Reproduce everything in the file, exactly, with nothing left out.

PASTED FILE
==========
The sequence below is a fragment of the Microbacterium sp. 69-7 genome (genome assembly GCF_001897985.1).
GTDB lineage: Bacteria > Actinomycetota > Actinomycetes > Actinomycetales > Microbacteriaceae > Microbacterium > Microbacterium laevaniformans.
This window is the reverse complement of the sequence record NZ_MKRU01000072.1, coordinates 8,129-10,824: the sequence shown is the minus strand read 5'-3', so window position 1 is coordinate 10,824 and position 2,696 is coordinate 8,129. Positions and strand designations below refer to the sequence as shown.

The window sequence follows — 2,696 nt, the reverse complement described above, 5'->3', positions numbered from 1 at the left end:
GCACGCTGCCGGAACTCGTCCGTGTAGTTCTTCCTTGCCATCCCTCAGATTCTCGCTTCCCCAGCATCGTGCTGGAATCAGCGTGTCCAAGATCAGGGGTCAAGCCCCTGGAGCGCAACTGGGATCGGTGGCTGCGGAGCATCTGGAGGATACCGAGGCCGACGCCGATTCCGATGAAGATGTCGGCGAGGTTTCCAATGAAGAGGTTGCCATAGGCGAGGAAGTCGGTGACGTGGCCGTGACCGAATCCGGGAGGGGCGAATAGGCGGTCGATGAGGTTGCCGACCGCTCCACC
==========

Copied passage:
The sequence below is a fragment of the Microbacterium sp. 69-7 genome (genome assembly GCF_001897985.1).
GTDB lineage: Bacteria > Actinomycetota > Actinomycetes > Actinomycetales > Microbacteriaceae > Microbacterium > Microbacterium laevaniformans.
This window is the reverse complement of the sequence record NZ_MKRU01000072.1, coordinates 8,129-10,824: the sequence shown is the minus strand read 5'-3', so window position 1 is coordinate 10,824 and position 2,696 is coordinate 8,129. Positions and strand designations below refer to the sequence as shown.

The window sequence follows — 2,696 nt, the reverse complement described above, 5'->3', positions numbered from 1 at the left end:
GCACGCTGCCGGAACTCGTCCGTGTAGTTCTTCCTTGCCATCCCTCAGATTCTCGCTTCCCCAGCATCGTGCTGGAATCAGCGTGTCCAAGATCAGGGGTCAAGCCCCTGGAGCGCAACTGGGATCGGTGGCTGCGGAGCATCTGGAGGATACCGAGGCCGACGCCGATTCCGATGAAGATGTCGGCGAGGTTTCCAATGAAGAGGTTGCCATAGGCGAGGAAGTCGGTGACGTGGCCGTGACCGAATCCGGGAGGGGCGAATAGGCGGTCGATGAGGTTGCCGACCGCTCCACC